Note: This essay was originally published in the Oracle Fine Arts Review of the University of South Alabama (print only).
We said goodbye on a Thursday. It was sunny and peculiarly warm, sky the color of the pool at Wedgewood Park, air barely moving, impossible to scream into and have our voices disappear the way they would when the weather was high and we were playing at the top of the schoolyard hill, and the grass behind us was long and wild with dandelions and buttercups, the flowers whose petals we used to pluck for love or not, for she was, then, the love of my life, and I, hers. We were ten years old but we had already planned our lives together; we were going to study in French together in high school, in the French Immersion program at the school off Torbay Road, and we were going to go to university together, the one on Confederation Drive past the Aquarena, and we were going to live in apartments next door to each other, downtown by the harbor, and her children would call me Auntie, and my children would call her Auntie, too. We envisioned the age at which this all would finally come to completion to be forty-nine, for what reason I don’t know, except perhaps that forty-nine connotes a kind of forever from the vantage point of ten year-olds, an age at which it would seem things must at last stay permanent. It may as well have been one hundred, though, for all we yet thought about the reality of becoming old. There were no men then envisioned in this plan, but not for lack of boys to crush on or to dream of marrying in our parents’ backyards; only that she and I were such a complete and self-contained unit, that any menfolk involved with either of us could only, necessarily, play tangential roles to our purposes in the universe, one purpose, really, which was simply to remain inseparable until, well, Until.
Except that Until turned out to be the last Thursday in August, one of a few Thursdays I am able to remember with this clarity, a peculiarly warm day, for Newfoundland is placed well to the north of the earth, exactly halfway between the Tropic of Cancer and the Arctic Circle, and the city of St. John’s is next to the sea, a cold sea that even on normal summer days will suck the warmth out of the air. The moment of rupture itself was rushed, too quick, almost missed, blinding in the shock of it. I was so busy folding box flaps, writing addresses onto luggage labels, picking the toys to take with us — only two boxes allowed — and telling the other toys how sorry I was we had to leave them, that it had nothing to do with love, only space and time, and to be good and brave until we came back — we never would, but I didn’t know that then — that in all those final hours we never got the time to say a true goodbye. For my mother and father really did need my help getting the house departure-ready, as my brother and sister were too young to be of meaningful use; so her mother, not wanting to get in the way of the mess, did not bring her over until five minutes before we sped away from our house in a chaotic, tardy clatter, parents’ faces hamstrung with anxiety, siblings giggling in nervous excitement, me draped in numerous souvenir purses full of last-minute knick-knacks I had thought for some reason were important to secret away in my last moments in my bedroom. We were incredibly late, in that frantic moment of our leaving, but could not miss that flight, as we had already missed the first two flights we had been booked on, and the 4:35 was the last flight we could board from St. John’s that would still allow us to meet our connecting itinerary at Pearson. Hence only a sweeping, haphazard glance of my eyes and hands as final inventory of needed transitional objects, before I finally and firmly closed my bedroom door, charged up the basement stairs to our front landing, and pushed open the screen door.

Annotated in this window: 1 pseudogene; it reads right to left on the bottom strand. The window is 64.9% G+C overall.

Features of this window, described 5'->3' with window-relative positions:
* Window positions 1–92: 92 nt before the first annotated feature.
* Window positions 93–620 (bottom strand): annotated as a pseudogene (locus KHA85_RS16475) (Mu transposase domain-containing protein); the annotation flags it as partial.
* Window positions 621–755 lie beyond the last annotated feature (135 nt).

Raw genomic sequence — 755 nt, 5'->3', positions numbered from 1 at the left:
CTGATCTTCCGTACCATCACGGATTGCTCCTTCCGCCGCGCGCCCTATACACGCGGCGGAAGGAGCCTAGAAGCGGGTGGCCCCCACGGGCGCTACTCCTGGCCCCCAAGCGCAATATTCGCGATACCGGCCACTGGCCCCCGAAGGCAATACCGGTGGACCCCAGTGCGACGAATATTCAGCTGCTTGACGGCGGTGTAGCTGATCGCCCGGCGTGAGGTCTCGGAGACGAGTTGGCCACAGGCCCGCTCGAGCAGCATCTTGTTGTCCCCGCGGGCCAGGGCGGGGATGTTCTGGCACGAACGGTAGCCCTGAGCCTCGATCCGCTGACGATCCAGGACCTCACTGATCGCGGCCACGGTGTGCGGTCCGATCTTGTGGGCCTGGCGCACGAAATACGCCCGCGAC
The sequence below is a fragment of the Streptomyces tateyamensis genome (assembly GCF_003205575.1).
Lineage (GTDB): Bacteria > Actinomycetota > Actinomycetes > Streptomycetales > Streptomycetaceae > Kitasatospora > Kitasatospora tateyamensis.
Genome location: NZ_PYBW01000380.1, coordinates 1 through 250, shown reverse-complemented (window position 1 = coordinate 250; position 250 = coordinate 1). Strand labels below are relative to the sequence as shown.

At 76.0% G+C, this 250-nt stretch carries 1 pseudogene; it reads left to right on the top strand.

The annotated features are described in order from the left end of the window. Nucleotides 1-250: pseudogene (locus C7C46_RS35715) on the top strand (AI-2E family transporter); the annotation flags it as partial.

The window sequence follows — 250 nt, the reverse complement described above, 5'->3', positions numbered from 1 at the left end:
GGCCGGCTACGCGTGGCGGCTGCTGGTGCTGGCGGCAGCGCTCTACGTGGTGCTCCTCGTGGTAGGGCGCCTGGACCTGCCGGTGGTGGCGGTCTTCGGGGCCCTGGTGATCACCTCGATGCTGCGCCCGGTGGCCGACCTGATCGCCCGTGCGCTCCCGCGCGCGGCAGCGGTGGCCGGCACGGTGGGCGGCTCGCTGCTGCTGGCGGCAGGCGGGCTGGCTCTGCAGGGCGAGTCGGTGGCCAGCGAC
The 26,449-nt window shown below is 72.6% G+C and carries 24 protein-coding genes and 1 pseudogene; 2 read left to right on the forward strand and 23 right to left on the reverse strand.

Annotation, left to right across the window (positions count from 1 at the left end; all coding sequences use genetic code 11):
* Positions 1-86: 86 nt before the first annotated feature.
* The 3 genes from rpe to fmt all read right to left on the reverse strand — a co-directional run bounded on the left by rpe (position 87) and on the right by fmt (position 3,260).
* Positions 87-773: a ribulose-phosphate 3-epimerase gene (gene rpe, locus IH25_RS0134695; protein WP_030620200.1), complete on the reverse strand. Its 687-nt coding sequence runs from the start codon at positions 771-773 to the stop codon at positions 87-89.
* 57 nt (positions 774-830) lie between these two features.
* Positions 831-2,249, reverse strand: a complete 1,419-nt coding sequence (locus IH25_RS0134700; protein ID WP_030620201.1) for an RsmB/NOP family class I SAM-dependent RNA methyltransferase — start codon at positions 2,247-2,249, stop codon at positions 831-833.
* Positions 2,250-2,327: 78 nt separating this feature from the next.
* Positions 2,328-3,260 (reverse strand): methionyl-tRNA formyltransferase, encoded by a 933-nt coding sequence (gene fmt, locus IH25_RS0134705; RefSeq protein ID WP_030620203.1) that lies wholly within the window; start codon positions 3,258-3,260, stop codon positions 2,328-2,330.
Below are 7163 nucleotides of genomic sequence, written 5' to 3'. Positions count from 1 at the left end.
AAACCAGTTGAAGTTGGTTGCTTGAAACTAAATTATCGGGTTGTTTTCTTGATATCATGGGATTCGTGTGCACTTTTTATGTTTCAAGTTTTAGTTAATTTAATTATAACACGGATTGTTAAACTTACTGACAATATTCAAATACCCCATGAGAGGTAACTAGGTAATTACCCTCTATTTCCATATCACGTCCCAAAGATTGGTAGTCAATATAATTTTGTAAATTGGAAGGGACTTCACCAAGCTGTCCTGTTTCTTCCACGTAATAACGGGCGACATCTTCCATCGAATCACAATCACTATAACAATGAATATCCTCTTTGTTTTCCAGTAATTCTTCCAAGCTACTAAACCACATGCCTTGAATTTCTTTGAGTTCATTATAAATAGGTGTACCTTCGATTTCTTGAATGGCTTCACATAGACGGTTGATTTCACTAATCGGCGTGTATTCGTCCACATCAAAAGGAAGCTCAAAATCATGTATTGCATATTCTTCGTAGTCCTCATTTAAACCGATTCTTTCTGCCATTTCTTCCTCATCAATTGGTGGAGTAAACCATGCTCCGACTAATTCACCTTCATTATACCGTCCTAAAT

I came out of the house and found her standing on the steps leading to the driveway. Her hair was in a ponytail, that ponytail I knew so well, that she always tightened by separating the tail in two and yanking each fistful to opposite sides of her head. I had never understood how that worked; I’d had short hair for most of the time we had known each other, and when my hair had been longer my mother would style it in two tight puffs at the sides of my head that I never deigned to fuss with. She was jittery as I had never seen her before, and she was at loss for words, something I had also never before seen in her, with her being rambunctious and energetic where I was studied and calm, preferring even in those days to write things rather than speak them. One of our last pictures together as children testifies to this; we stand next to each other each with one arm loosely draped over the other, but my eyes focus dead into the center of the camera lens and I am barely cracking a smile, whereas her smile is wide and toothy, comical for she was never about being serious, and her eyes are squinted in crescent-moon smiles, nearly shut for the effort of their beaming. Stop clowning around, her mother would have said. One day your face will end up frozen like a monkey’s. She always thought her mother talked too much. Gab le gab du gab la gab, she used to say her mother’s motto must be, for all her talking. And yet here we were now in this moment, with nothing to say. I don’t know what could possibly have been said, though. What was goodbye, after all, when until then we’d been one and not two?